Spread across 240 acres (97 hectares) full of plants and flowers, not to mention dozens of types of birds, the sprawling Lalbagh Botanical Gardens is one of Bangalore's best green spaces and a big part of how the city got its nickname: the Garden City. It's as popular with locals and tourists alike and is a great place for a morning jog.
Lalbagh Botanical Gardens offers much more than just plants and flowers. Popular attractions within the palace include the greenhouse; a replica of South London's Crystal Palace and Lalbagh rock, a granite hillock with a tiny temple at its precipice. Many group and private tours of the city stop in the gardens, and visitors willing to wake up early Sunday mornings can join a local naturalist, Vijay Thiruvady, to learn about the flora in the park.
Things to Know Before You Go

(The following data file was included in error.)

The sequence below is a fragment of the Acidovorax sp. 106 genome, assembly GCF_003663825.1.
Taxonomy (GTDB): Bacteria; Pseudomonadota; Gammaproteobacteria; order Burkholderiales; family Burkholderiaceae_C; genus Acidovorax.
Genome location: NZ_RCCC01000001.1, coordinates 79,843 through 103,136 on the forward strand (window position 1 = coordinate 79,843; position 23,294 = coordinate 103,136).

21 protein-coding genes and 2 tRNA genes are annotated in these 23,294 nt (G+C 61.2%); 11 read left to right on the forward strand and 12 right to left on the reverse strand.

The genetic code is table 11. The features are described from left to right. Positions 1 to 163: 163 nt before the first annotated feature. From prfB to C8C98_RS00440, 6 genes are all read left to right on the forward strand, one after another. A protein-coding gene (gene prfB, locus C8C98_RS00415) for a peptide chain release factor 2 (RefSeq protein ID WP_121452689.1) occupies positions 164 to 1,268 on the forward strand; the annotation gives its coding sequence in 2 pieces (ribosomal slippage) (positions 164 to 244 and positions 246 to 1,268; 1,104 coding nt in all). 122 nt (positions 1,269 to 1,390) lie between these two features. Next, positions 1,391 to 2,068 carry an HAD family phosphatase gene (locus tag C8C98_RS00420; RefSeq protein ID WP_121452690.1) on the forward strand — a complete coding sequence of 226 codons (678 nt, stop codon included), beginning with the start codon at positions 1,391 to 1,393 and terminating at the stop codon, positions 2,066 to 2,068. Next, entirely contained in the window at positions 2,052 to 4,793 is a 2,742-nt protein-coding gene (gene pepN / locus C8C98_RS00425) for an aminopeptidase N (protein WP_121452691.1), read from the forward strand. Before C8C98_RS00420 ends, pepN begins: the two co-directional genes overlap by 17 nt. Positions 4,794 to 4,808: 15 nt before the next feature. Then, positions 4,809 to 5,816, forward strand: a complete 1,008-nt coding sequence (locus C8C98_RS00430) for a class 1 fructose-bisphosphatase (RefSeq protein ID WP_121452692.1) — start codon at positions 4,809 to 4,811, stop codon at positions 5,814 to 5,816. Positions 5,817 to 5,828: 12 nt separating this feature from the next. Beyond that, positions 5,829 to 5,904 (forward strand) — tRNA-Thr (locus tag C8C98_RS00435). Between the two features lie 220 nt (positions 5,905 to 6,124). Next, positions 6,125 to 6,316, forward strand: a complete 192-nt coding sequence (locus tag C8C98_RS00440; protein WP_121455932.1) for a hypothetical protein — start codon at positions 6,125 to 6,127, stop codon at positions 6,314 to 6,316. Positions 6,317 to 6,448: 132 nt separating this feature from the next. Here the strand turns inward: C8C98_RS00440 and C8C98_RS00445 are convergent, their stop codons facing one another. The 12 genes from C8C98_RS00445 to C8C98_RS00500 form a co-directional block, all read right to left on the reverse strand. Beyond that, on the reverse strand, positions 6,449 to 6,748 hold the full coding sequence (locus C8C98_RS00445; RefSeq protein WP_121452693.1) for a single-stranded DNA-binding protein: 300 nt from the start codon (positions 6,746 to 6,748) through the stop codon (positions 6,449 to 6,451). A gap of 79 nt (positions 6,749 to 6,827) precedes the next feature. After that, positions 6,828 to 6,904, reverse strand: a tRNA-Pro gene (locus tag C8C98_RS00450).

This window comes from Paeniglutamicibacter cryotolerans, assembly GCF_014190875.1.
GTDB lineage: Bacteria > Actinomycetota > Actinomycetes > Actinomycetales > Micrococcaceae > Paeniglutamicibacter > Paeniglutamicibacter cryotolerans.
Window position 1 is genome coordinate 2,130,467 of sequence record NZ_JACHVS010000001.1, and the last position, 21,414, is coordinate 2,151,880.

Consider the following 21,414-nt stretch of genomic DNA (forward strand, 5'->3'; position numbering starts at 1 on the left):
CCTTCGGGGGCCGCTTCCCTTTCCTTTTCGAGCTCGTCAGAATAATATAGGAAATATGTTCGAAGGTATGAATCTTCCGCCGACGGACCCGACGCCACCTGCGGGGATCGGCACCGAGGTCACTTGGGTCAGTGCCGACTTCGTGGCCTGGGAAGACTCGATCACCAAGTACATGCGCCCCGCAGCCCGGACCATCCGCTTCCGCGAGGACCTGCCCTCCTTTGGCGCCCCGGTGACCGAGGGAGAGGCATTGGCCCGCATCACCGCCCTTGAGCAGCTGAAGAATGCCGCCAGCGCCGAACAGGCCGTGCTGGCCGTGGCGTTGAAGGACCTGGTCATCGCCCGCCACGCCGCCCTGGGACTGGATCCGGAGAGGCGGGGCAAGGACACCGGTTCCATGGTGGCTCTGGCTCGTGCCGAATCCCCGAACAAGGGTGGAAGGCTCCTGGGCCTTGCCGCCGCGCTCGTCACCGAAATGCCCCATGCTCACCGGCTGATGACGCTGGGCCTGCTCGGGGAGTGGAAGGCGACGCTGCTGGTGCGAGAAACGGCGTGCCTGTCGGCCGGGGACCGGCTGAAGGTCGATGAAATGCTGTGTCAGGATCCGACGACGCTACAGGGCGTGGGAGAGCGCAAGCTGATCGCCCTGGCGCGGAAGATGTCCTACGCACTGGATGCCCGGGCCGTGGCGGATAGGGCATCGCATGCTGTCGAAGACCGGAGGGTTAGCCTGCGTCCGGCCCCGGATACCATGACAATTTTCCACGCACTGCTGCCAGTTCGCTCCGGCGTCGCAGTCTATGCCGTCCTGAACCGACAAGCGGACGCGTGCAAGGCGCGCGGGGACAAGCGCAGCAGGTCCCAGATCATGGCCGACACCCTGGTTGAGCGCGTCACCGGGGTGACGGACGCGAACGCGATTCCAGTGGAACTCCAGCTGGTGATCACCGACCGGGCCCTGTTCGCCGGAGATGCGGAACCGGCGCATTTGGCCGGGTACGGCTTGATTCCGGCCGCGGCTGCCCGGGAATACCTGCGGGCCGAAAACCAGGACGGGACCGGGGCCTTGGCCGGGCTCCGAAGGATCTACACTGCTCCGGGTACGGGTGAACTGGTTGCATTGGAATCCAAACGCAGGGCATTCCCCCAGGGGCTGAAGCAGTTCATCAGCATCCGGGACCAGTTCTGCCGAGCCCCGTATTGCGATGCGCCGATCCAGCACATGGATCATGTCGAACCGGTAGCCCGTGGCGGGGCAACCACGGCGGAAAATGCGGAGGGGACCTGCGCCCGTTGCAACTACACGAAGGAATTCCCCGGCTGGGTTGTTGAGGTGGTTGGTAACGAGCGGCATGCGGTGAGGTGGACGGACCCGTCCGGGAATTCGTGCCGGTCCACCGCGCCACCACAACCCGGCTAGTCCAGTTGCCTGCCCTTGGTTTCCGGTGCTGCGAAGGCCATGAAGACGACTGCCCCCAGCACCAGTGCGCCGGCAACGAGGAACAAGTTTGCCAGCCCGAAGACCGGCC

- The gardens are great for families with young kids.
- Don’t forget sunscreen, bug spray, and comfortable shoes.
- The gardens are not suitable for wheelchair users.
How to Get There
The gardens are located in the southern part of Bangalore and can be accessed via four different entrances at Lalbagh Road, Double Road (where there's also a parking lot), Jayanagar, and Basavanagudi. The Lalbagh metro station is located on the western side of the garden, near the lake. It’s about a 10-minute ride to the Krishna Rajendra Market stop, near Tipu Sultan’s Summer Palace and Bangalore Fort.
When to Get There
The garden is open from sunrise to sunset every day and is a popular year-round attraction, though visitor numbers peak during the biannual Lalbagh Flower Show held on Republic Day (January 26) and Independence Day (August 15). If you do come in August (or at any point during the June–September monsoon season), make sure to bring a raincoat and some shoes that you don't mind getting muddy.
Lalbagh Flower Show
Held twice a year on Independence Day and Republic Day, the Lalbagh Flower Show features all sorts of floral displays both within the greenhouse and out in the main part of the garden. The shows often have themes, ranging from the local film industry to the Indian Armed Forces, while various musical and educational events complement oftentimes grandiose botanical displays.